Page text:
Listening to labels

Listening to labels

Understanding food packaging labels can be complicated, so we’ve created a quick and simple guide to help you know when produce is still safe to eat.

According to the waste agency WRAP, approximately 2.9 million tonnes of food are thrown away by households in the UK before even being cooked or served. Unclear guidelines have a big part to play in this, as much of what we throw away is actually still fit to eat!

One of the most confusing things is the difference between Best Before and Use By dates, so we’ve broken it down for you.

Best Before

Best Before dates are about the quality of the food. Manufacturers add these dates to show you when the food will taste best in terms of freshness, flavour and texture.

However, food can still taste great after the Best Before date. Sometimes there might be no change at all, and other times the food might just need to be eaten in a different way. Slightly stale bread can be toasted, made into croutons, breadcrumbs or Panzanella Salad. Vegetables that have lost their crunch can be cooked, and even limp lettuce can be turned into pesto.

You’ll find Best Before dates on a wide range of food, especially those that are frozen, tinned or dried. Remember to follow the correct storage instructions on the label and to make sure that your fridge or freezer is set at the correct temperature.

Use By

Use By dates are there to keep people safe and they are the most important dates to remember. Food can be eaten up until the Use By date, but not after. If you freeze food with a Use By date on, make sure to use it straight away once it’s defrosted.

You will find Use By dates on items that have a short shelf-life, like pre-packaged salads, meat or fish. Remember to follow the correct storage instructions on the label and to make sure that your fridge or freezer is set at the correct temperature.

Top tips

  • You can usually tell if fruit and veg are alright to eat by looking at them. Don’t be afraid of a dent or blemish when it comes to fruit and veg, as you can just cut around them. Even if they’ve lost their lustre you can cook fruit to make pies and crumbles.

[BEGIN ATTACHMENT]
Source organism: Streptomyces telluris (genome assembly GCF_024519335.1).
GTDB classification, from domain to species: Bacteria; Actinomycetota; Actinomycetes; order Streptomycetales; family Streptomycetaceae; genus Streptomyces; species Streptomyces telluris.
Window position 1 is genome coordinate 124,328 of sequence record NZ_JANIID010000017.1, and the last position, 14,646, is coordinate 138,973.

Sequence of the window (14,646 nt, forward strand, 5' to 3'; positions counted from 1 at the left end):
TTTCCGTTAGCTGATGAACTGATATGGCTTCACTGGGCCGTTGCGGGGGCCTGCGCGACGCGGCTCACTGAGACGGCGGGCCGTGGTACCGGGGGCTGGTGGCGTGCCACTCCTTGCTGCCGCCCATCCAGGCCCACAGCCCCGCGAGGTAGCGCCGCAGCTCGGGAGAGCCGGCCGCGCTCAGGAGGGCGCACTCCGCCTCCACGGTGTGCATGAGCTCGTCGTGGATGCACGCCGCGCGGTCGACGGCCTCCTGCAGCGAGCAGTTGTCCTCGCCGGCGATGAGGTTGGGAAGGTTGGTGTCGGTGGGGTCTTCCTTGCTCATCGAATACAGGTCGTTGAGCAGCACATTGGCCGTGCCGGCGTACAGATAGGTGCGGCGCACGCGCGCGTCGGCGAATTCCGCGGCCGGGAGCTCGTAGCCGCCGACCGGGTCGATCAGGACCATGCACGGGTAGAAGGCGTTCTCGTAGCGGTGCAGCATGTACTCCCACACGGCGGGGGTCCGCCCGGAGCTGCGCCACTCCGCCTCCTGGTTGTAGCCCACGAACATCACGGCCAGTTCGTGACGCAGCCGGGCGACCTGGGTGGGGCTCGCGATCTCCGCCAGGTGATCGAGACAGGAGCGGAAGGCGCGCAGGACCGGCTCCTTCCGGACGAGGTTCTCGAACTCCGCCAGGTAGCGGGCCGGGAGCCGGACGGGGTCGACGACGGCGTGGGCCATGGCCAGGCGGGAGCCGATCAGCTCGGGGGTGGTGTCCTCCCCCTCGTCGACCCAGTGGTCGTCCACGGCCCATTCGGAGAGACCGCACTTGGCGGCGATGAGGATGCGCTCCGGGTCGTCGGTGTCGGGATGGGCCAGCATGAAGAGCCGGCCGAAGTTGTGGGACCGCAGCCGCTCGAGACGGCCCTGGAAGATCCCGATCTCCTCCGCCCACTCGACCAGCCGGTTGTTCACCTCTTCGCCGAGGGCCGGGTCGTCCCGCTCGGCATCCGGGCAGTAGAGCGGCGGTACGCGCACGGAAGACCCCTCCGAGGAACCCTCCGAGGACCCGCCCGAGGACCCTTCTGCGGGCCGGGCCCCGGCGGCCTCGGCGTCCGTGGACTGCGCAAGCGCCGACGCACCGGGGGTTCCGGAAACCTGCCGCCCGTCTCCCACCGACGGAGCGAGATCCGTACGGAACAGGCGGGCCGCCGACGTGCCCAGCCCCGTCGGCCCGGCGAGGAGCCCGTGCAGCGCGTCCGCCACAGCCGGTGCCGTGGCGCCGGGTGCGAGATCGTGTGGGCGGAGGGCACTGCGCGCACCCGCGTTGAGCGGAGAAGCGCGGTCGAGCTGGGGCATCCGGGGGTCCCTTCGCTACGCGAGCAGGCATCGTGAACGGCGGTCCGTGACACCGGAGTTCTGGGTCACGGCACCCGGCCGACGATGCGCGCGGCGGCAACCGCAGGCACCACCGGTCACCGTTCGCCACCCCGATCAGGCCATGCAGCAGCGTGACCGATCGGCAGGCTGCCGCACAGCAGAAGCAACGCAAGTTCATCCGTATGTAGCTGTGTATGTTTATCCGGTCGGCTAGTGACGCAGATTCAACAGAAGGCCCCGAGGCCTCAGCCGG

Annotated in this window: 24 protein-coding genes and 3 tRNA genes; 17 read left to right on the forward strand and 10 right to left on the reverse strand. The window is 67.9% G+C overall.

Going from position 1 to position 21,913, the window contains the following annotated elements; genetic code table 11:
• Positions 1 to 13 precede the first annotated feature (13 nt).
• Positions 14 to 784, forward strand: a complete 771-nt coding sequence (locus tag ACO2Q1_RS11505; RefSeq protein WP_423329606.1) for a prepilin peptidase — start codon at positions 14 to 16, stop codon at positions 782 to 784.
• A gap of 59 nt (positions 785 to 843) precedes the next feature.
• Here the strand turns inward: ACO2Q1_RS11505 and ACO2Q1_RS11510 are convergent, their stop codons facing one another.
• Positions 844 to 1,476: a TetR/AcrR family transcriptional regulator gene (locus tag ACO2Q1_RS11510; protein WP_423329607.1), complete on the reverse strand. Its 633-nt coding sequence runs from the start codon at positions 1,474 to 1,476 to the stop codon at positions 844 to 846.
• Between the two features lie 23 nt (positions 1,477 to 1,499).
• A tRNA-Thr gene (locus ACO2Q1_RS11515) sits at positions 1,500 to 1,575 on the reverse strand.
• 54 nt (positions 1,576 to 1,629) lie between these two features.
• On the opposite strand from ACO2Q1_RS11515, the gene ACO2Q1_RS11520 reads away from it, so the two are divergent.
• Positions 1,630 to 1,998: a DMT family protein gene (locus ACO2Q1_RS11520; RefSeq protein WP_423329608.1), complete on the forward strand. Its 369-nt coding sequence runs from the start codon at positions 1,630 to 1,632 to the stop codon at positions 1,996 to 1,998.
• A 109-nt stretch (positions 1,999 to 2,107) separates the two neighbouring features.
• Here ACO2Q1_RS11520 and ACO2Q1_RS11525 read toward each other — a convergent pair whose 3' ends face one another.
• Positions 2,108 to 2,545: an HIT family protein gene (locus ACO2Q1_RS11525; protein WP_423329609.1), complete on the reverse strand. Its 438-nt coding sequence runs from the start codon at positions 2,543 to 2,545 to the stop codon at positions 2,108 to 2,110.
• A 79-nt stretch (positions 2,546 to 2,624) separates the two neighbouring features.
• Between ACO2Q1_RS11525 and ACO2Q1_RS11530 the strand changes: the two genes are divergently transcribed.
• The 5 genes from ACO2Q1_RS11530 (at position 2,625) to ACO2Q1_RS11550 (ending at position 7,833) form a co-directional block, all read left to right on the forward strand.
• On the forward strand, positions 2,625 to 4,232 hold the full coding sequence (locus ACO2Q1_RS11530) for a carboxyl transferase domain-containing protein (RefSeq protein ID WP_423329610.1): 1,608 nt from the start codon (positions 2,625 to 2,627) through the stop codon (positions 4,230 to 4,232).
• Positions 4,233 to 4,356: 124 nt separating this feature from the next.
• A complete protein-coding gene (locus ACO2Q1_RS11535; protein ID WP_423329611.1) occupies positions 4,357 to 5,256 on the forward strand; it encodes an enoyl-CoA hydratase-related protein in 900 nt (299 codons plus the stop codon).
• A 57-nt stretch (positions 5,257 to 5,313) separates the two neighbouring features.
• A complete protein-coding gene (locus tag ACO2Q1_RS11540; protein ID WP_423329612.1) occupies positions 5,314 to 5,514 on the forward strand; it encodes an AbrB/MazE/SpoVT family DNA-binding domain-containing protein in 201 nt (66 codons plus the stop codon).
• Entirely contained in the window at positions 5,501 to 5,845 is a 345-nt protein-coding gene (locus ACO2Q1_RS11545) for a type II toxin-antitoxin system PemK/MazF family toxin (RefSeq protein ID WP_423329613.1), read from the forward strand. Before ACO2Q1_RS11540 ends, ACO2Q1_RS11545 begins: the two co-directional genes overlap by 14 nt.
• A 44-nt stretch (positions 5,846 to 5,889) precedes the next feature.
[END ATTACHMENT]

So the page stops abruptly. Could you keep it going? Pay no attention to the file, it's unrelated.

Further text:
• Old and bendy vegetables can still taste great in cooked food such as soups, stews and sauces.
  • Biscuits, cakes and pastries are usually perfectly good to eat past their best before dates. Even if they have gone a little stale, they can form the basis of tasty desserts, by using biscuits in tiffin and cheesecake bases, cakes at the bottom of trifles and pastries in decadent bread and butter puddings.
  • Stale bread can be used for bread crumbs, croutons, Panzanella salad and colourful summer puddings.
  • The Food Standards Agency has given official guidelines on British eggs saying that they can still be eaten two days after their best before dates.
  • Check out our full collection of recipes and tips for more inspiration.
Cornwall Food Foundation
Publication date:  7 June 2019
This tip is proposed for the commitment(s):
  • Don’t waste bread
  • Reduce your food waste
COOL FOOD is a Franco-British project created under the INTERREG FRANCE (CHANNEL) ENGLAND Programme.
It supports the transition to a low-carbon economy in the food sector.